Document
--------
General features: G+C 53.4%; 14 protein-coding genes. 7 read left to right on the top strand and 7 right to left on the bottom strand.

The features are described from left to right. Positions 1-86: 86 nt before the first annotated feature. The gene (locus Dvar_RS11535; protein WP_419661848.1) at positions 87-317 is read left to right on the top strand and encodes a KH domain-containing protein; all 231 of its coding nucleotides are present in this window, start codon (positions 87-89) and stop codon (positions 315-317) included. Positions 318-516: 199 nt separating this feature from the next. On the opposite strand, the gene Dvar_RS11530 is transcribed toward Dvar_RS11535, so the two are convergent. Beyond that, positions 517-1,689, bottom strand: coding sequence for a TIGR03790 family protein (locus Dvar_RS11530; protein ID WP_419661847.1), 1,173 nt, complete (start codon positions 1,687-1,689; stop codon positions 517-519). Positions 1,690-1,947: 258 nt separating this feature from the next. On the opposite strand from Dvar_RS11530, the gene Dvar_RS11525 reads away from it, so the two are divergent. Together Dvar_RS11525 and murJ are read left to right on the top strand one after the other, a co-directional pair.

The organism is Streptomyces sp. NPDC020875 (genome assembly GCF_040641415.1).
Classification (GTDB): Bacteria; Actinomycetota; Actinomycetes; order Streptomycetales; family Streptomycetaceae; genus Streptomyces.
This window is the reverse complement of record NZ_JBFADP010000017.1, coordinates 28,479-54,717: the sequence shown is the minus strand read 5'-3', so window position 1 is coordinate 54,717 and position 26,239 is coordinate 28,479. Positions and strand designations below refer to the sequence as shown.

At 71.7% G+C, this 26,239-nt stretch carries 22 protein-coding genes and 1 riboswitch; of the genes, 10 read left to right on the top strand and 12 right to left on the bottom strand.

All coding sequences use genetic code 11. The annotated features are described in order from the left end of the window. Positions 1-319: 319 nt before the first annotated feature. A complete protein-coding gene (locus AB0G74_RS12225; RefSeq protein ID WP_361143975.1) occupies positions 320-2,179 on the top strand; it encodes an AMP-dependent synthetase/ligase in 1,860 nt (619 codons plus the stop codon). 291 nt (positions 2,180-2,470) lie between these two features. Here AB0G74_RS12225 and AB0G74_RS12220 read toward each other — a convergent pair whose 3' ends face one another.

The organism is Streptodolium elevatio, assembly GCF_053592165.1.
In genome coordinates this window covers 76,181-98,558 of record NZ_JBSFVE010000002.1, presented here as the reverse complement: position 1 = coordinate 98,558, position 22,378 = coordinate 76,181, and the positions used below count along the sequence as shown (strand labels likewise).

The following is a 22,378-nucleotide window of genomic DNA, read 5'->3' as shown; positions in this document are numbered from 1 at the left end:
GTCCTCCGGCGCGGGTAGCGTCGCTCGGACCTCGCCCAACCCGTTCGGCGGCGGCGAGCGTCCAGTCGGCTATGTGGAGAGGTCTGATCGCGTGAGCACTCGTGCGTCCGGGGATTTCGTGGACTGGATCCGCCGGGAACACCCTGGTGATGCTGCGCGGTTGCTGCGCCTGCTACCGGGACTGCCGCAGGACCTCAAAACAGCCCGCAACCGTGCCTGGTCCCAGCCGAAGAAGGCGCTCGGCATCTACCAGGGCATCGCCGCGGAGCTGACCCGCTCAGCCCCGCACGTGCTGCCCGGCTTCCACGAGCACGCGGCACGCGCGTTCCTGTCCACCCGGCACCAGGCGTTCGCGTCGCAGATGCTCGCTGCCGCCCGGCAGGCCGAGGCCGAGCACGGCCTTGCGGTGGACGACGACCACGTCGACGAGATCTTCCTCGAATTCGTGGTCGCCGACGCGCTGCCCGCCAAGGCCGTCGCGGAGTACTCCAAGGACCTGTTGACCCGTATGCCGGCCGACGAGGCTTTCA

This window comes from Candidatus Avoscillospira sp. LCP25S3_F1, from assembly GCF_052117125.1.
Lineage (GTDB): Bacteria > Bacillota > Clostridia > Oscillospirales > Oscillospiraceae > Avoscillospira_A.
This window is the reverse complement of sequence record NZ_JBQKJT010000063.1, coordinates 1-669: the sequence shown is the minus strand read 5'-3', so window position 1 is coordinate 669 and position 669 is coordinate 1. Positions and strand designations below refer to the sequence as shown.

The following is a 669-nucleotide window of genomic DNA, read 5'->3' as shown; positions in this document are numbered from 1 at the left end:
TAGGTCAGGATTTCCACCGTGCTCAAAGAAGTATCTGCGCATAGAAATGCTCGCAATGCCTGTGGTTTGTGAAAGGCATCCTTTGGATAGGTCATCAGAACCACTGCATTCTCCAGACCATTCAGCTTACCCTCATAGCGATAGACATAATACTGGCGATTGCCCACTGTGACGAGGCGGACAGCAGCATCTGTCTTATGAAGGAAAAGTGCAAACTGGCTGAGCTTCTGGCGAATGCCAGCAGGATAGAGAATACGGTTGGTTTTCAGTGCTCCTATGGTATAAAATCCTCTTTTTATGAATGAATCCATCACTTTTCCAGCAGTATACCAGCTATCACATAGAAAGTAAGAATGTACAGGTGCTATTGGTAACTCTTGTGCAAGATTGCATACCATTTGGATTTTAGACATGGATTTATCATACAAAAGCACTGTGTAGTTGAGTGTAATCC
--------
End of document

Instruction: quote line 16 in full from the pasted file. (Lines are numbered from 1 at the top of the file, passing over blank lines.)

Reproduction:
TAGGTCAGGATTTCCACCGTGCTCAAAGAAGTATCTGCGCATAGAAATGCTCGCAATGCCTGTGGTTTGTGAAAGGCATCCTTTGGATAGGTCATCAGAACCACTGCATTCTCCAGACCATTCAGCTTACCCTCATAGCGATAGACATAATACTGGCGATTGCCCACTGTGACGAGGCGGACAGCAGCATCTGTCTTATGAAGGAAAAGTGCAAACTGGCTGAGCTTCTGGCGAATGCCAGCAGGATAGAGAATACGGTTGGTTTTCAGTGCTCCTATGGTATAAAATCCTCTTTTTATGAATGAATCCATCACTTTTCCAGCAGTATACCAGCTATCACATAGAAAGTAAGAATGTACAGGTGCTATTGGTAACTCTTGTGCAAGATTGCATACCATTTGGATTTTAGACATGGATTTATCATACAAAAGCACTGTGTAGTTGAGTGTAATCC